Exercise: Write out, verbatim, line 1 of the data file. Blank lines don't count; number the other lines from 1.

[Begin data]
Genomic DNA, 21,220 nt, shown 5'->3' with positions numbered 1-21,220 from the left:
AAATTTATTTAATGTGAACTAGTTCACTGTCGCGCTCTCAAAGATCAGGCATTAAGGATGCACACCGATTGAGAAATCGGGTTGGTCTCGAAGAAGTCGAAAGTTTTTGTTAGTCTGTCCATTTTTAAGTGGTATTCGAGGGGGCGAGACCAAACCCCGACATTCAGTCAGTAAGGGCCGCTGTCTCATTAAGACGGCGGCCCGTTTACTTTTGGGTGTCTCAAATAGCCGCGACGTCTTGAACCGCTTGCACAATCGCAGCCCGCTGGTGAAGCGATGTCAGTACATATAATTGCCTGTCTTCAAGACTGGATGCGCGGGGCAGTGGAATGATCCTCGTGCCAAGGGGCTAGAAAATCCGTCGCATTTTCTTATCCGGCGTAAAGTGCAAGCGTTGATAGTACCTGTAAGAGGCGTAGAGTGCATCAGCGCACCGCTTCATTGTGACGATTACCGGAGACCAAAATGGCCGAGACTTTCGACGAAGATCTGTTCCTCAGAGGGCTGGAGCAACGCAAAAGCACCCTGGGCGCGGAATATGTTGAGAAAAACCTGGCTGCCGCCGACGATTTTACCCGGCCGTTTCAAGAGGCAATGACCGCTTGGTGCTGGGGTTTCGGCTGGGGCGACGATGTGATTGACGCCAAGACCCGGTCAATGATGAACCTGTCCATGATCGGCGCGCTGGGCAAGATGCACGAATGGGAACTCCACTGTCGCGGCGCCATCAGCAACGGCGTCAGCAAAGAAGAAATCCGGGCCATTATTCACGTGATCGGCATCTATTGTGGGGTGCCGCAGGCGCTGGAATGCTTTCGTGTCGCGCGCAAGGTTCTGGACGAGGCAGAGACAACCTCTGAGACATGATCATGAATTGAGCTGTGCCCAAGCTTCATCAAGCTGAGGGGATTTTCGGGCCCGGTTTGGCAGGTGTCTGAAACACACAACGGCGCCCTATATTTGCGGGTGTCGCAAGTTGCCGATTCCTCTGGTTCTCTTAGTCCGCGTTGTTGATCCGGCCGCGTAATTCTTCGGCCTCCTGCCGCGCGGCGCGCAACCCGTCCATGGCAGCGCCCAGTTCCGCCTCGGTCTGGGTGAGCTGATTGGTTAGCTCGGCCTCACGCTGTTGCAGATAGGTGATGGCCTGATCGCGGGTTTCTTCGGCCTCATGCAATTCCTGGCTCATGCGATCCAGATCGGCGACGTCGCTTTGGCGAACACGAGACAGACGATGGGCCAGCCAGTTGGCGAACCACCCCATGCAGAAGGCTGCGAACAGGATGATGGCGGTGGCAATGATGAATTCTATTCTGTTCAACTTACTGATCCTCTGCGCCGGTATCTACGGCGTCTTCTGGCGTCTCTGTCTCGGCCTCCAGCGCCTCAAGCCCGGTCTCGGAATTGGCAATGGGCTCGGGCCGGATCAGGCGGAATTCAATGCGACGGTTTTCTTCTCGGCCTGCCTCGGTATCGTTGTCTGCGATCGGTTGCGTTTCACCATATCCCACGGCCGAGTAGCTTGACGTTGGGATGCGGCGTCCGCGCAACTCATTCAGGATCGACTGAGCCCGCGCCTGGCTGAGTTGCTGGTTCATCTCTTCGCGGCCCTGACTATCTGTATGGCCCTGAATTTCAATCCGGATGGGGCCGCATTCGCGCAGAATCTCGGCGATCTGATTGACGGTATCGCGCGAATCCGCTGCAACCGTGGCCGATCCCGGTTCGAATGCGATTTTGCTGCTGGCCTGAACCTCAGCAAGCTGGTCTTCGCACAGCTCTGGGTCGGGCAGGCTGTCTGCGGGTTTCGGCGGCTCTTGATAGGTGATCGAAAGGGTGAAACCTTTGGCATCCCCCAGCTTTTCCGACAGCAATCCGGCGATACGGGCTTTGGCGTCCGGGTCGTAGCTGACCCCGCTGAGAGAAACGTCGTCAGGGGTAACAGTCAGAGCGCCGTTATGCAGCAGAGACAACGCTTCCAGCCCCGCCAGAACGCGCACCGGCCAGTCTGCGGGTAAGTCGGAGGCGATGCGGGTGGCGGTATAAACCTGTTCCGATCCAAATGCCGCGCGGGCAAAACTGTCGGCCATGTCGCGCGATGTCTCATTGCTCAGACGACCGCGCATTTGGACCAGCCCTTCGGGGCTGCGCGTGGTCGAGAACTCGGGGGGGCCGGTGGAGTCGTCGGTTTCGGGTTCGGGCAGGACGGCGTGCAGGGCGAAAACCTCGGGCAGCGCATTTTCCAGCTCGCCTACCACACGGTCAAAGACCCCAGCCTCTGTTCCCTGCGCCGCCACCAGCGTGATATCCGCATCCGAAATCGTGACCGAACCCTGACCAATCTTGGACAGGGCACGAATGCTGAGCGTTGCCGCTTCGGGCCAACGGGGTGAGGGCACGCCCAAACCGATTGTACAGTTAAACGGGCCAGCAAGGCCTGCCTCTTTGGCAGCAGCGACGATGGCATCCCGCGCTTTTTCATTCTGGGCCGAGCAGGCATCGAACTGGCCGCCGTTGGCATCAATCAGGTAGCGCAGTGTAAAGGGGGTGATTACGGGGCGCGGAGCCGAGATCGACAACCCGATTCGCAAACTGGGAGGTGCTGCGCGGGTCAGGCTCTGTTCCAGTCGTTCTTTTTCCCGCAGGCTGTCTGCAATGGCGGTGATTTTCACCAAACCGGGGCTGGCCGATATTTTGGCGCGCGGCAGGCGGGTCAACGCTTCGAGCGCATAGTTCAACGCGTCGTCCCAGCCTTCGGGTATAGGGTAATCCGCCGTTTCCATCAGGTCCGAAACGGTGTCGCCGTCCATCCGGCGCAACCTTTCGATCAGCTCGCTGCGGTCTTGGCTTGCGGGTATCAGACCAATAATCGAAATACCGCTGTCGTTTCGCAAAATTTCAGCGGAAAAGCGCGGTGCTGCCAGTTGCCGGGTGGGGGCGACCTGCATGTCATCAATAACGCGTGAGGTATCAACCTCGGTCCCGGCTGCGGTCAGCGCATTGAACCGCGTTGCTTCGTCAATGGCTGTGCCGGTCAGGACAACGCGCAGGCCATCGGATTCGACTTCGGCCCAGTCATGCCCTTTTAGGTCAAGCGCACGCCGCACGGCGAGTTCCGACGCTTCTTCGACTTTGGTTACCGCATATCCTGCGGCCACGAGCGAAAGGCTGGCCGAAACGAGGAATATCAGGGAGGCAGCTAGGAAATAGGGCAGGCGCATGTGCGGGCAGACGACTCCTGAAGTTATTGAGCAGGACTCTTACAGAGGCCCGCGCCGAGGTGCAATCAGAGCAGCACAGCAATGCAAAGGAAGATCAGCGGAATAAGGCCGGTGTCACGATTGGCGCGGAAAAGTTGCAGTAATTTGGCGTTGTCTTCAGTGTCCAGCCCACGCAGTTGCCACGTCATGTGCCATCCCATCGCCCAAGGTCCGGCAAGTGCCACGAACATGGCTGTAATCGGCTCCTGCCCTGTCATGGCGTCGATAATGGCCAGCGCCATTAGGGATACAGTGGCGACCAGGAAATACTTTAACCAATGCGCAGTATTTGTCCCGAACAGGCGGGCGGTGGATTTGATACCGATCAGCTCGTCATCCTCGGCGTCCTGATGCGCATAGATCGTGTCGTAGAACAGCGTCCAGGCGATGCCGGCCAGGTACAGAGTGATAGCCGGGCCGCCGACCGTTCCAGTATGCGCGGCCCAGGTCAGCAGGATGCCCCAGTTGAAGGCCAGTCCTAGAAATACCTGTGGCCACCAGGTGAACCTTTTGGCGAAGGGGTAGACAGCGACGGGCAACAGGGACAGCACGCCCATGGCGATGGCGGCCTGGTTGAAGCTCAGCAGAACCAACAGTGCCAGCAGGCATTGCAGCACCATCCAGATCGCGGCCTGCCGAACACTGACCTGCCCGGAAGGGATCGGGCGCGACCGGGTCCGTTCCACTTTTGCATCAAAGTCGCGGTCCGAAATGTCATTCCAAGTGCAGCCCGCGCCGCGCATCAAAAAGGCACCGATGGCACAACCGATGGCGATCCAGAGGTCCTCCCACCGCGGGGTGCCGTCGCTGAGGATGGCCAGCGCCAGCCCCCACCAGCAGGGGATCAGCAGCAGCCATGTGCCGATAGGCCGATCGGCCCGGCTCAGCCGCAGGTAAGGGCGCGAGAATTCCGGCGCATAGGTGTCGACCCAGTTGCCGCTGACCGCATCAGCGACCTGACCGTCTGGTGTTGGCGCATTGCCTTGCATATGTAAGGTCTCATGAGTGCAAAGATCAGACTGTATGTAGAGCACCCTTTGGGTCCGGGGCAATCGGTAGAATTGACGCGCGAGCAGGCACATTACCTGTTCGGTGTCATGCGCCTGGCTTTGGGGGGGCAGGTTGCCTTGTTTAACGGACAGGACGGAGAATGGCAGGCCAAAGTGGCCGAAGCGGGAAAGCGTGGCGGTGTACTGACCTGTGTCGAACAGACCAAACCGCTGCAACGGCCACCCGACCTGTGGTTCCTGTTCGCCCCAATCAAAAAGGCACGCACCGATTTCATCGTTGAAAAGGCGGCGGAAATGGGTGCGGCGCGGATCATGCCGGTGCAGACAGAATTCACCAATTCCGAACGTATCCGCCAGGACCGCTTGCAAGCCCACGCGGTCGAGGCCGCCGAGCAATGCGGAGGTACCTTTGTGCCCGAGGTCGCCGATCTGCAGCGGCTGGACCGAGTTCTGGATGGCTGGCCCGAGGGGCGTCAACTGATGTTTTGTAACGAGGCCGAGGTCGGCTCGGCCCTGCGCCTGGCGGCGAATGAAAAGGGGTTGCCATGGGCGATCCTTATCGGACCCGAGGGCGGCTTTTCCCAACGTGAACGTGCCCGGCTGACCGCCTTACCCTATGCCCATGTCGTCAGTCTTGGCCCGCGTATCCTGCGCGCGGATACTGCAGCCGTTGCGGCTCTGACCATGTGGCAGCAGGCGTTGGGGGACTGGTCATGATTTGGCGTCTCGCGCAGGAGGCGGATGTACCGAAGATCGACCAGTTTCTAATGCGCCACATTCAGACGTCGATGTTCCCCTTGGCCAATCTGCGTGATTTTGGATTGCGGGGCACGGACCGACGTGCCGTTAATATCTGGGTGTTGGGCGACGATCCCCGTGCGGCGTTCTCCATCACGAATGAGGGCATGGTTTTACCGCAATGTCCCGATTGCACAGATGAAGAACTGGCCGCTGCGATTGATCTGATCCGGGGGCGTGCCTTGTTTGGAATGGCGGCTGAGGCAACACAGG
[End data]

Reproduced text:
Genomic DNA, 21,220 nt, shown 5'->3' with positions numbered 1-21,220 from the left: